|What does the USPSTF recommend?||For adults 50 years or older who do not have signs or symptoms of AF:|
The USPSTF found that the current evidence is insufficient to assess the balance of benefits and harms of screening for AF.
Grade: I statement
|To whom does this recommendation apply?||This recommendation applies to adults 50 years or older without a diagnosis of or symptoms of AF and without a history of transient ischemic attack or stroke.|
|What's new?||This updated recommendation is consistent with the 2018 USPSTF recommendation on screening for AF with electrocardiography.|
This 2021 evidence review included searching for evidence on additional screening methods such as automated blood pressure cuffs, pulse oximeters, and consumer devices such as smart-watches and smartphone apps. However, even with this expanded scope, the USPSTF did not find enough evidence to recommend for or against screening for AF.
|How to implement this recommendation?||There is insufficient evidence to recommend for or against screening for AF. More research is needed to determine the benefits of screening for AF to prevent strokes.|
Clinicians should use their clinical judgment regarding whether to screen and how to screen for AF. It is important to note that the USPSTF considers pulse palpation to be part of routine or usual care.
|What additional information should clinicians know about this recommendation?||The prevalence of AF increases with age, from less than 0.2% in adults younger than 55 years to about 10% in those 85 years or older.|
Patients with AF have a substantially increased risk of stroke, and strokes associated with AF tend to be more severe than strokes attributed to other causes.
However, the stroke risk associated with subclinical AF (AF that is only device-detected, not clinically apparent, and may be of short duration), as might be detected by some screening approaches, is uncertain.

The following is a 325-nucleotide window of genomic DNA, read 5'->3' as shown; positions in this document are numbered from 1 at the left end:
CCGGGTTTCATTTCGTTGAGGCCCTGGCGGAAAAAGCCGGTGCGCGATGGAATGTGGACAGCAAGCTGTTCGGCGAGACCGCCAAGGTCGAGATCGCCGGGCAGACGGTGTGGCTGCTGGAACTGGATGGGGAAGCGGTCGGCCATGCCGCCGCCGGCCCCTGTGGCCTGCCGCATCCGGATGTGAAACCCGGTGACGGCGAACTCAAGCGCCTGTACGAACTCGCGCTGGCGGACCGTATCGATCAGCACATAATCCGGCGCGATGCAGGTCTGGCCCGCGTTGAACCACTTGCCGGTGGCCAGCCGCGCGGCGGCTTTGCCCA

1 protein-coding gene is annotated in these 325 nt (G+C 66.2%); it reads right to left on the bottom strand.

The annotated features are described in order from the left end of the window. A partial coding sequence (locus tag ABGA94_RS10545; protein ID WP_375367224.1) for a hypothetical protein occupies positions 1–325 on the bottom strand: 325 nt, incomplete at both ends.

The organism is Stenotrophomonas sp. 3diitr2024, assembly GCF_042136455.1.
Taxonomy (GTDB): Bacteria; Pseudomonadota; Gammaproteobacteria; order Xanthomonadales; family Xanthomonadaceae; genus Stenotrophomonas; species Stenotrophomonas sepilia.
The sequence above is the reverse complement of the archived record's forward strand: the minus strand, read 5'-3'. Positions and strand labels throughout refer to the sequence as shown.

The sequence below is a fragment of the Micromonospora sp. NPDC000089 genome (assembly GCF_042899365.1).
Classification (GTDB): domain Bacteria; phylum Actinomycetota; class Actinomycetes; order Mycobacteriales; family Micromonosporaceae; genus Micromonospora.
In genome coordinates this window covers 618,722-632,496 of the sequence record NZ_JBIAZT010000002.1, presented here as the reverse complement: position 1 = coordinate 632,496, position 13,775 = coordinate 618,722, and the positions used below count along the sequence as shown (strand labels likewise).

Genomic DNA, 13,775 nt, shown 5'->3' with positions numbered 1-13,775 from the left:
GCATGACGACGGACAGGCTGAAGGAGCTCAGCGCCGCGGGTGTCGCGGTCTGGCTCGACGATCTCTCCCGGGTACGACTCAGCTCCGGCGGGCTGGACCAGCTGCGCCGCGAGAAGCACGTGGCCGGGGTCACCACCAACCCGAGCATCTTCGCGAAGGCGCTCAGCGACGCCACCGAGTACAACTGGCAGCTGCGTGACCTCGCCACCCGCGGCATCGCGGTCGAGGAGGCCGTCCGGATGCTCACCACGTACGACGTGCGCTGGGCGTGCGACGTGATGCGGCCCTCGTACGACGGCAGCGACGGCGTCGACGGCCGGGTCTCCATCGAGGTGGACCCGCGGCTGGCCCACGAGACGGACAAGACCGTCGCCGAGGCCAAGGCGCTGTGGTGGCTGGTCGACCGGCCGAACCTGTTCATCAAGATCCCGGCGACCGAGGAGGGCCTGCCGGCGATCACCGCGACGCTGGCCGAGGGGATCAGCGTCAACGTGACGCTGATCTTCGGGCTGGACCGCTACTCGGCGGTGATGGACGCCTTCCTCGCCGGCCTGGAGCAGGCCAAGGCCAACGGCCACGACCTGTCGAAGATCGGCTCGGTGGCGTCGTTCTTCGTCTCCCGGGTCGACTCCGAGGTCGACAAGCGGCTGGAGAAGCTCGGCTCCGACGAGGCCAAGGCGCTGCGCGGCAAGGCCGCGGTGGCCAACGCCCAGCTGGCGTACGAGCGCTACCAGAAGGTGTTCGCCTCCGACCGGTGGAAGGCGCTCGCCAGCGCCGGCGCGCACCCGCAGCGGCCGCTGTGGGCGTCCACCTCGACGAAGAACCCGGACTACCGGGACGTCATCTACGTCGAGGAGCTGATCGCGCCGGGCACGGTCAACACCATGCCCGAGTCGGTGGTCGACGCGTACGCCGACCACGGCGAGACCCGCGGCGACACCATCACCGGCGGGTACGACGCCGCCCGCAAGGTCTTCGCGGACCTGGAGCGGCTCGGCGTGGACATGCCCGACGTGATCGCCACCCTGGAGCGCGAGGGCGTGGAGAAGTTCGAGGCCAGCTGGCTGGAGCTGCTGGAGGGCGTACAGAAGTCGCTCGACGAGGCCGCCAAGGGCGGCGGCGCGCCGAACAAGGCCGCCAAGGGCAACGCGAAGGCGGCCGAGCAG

It is also unclear whether or when (i.e., based on duration or frequency of episodes) subclinical AF warrants anticoagulant therapy.
|Why is this recommendation and topic important?||AF is the most common type of irregular heartbeat. It is a major risk factor for stroke and often goes undetected.|
|What are additional tools and resources?||The Centers for Disease Control and Prevention provides information on the prevention of heart disease (https://www.cdc.gov/heartdisease/prevention.htm) and useful information about AF (https://www.cdc.gov/heartdisease/atrial_fibrillation.htm)|
The Million Hearts initiative provides information on improving cardiovascular health and preventing heart attack and stroke (https://millionhearts.hhs.gov/index.html)
|Where to read the full recommendation statement?||Visit the USPSTF website or the JAMA Network website (https://jamanetwork.com/collections/44068/united-states-preventive-services-task-force) to read the full recommendation statement. This includes more details on the rationale of the recommendation, including benefits and harms; supporting evidence; and recommendations of others.|
This series is coordinated by Kenny Lin, MD, MPH, deputy editor.
A collection of USPSTF recommendation statements published in AFP is available at https://www.aafp.org/afp/uspstf.
The full recommendation statement is available at https://www.uspreventiveservicestaskforce.org/uspstf/recommendation/atrial-fibrillation-screening.
The USPSTF recommendations are independent of the U.S. government. They do not represent the views of the Agency for Healthcare Research and Quality, the U.S. Department of Health and Human Services, or the U.S. Public Health Service.